.
.
.
.

At least 10 missing in building collapse in eastern Turkey

Published: Updated:

A two-storey building packed with shoppers and diners collapsed in eastern Turkey on Tuesday, burying at least 10 people under heavy debris.

The incident occurred on a busy street in the eastern plains city of Malatya during evening rush hour, as residents packed shops on their way home from work.

Witnesses and media reports said the building crumbled during planned repairs that resulted in damage to one of the supporting columns.

For the latest headlines, follow our Google News channel online or via the app.

“I heard a crack first and then the building collapsed. A cloud of dust emerged. It was like judgement day,” witness Turhan Cobanoglu told HaberTurk television.

Turkey’s AFAD emergencies service said 13 people had been rushed to hospital as rescuers searched for signs of life under piles of debris spilling across one of Malatya’s main thoroughfares.

Officials issued contradictory reports about how many people were believed to be inside the various restaurants and shops when the building crumbled at 4:50 pm.

Local mayor Osman Guder told HaberTurk television that between 20 and 25 were believed to still be trapped inside.

Malatya’s main opposition CHP party chairman Enver Kiraz put the number trapped at up to 30.

“On the first floor, there was a chicken restaurant, a dried nuts seller and bakery. And on the second floor there was a coffee house,” Kiraz told AFP by telephone.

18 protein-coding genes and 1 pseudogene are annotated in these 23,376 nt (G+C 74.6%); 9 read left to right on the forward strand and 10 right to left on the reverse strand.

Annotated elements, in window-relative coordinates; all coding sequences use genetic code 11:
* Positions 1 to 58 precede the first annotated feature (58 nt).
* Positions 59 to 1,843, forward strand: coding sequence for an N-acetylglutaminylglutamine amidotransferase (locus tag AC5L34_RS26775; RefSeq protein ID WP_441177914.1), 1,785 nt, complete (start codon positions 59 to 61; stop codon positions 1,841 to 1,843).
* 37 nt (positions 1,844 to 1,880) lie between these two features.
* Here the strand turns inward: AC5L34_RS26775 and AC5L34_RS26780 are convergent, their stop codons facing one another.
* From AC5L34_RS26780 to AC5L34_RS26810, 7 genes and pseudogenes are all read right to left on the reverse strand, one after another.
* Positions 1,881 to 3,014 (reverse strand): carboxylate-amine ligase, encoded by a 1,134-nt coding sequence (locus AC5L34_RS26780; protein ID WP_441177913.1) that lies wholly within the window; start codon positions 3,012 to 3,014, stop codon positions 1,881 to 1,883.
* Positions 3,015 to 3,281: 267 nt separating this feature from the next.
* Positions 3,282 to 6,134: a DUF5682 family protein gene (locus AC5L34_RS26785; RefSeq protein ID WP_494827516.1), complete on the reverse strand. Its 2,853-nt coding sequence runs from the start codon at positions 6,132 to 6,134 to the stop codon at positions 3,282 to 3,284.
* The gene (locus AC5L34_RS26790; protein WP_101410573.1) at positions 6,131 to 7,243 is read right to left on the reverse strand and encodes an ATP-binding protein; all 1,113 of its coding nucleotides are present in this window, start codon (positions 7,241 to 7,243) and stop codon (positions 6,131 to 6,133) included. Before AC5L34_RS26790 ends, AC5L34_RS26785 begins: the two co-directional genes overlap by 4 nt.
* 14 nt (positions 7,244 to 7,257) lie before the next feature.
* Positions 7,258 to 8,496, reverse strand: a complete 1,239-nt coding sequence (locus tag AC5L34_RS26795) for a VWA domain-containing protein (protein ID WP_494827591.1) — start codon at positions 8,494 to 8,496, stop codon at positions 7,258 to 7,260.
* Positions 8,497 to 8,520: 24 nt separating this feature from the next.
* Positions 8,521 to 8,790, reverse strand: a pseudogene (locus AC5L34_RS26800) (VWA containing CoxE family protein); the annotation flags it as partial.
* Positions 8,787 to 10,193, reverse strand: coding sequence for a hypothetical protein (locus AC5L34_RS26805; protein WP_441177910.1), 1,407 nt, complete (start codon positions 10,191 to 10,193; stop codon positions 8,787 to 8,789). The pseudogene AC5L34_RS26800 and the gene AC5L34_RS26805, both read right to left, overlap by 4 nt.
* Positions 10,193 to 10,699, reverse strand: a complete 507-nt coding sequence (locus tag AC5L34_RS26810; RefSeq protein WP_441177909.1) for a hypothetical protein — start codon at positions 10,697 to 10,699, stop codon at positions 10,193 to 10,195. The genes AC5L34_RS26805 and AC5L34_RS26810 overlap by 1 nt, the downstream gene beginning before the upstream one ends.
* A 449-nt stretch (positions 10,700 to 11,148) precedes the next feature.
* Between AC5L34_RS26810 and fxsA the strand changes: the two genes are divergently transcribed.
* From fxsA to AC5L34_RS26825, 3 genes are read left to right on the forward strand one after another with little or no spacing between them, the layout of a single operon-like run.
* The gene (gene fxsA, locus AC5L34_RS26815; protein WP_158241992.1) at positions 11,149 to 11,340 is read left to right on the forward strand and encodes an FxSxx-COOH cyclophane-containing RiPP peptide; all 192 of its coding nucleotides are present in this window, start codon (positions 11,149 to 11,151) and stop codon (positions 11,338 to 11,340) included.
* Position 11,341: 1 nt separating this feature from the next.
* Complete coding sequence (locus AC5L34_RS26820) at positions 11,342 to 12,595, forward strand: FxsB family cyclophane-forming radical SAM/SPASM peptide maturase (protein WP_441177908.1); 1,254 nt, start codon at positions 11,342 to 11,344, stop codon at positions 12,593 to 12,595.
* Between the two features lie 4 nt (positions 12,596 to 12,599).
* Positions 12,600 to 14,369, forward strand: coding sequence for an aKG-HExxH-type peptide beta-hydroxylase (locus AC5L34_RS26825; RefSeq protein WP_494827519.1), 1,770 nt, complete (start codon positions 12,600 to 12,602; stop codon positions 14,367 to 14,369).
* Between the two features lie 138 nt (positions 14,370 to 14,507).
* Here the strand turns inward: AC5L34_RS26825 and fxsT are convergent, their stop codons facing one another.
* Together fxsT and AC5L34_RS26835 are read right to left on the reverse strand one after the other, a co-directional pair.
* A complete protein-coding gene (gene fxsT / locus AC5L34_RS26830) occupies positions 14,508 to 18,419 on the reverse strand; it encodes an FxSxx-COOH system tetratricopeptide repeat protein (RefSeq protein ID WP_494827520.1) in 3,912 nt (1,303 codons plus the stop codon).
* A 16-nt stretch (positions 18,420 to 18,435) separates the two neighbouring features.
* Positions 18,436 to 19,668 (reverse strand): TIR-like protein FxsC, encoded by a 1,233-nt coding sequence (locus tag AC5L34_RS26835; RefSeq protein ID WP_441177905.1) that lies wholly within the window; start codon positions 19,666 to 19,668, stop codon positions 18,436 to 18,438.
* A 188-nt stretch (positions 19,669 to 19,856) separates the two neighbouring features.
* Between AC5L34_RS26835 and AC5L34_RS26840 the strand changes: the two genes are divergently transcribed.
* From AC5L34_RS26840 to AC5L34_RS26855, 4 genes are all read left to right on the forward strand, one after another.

“It is a very busy street. As far as I know, some of the people were injured while passing by the building.”

But HaberTurk later reported that only 10 people remained unaccounted for.

Media reports said two of those rescued had suffered serious injuries.

Television images showed rescuers using construction diggers to remove large blocks of debris and trying to listen for signs of any survivors as the evening set in.

Turkey has been rocked by a series of disasters – including a wave of wildfires and two flash floods – that claimed some 100 lives this year.

President Recep Tayyip Erdogan came under fierce political pressure when it emerged in August that Turkey no longer had functioning fire fighting planes.

The deadly flash floods wiped out houses in mountain valleys and sparked questions over why officials were approving construction licenses for regions prone to violent weather events.

Erdogan’s communications director Fahrettin Altun said the state and regional authorities had fully mobilized in the search and rescue mission.

“Our prayers and hearts are with our Malatya brothers and sisters,” Altun tweeted.

Read more:

Watch: Turkey’s Erdogan plays basketball after reports circulate about his health

Turkey proxies weaponizing water in northern Syria: Report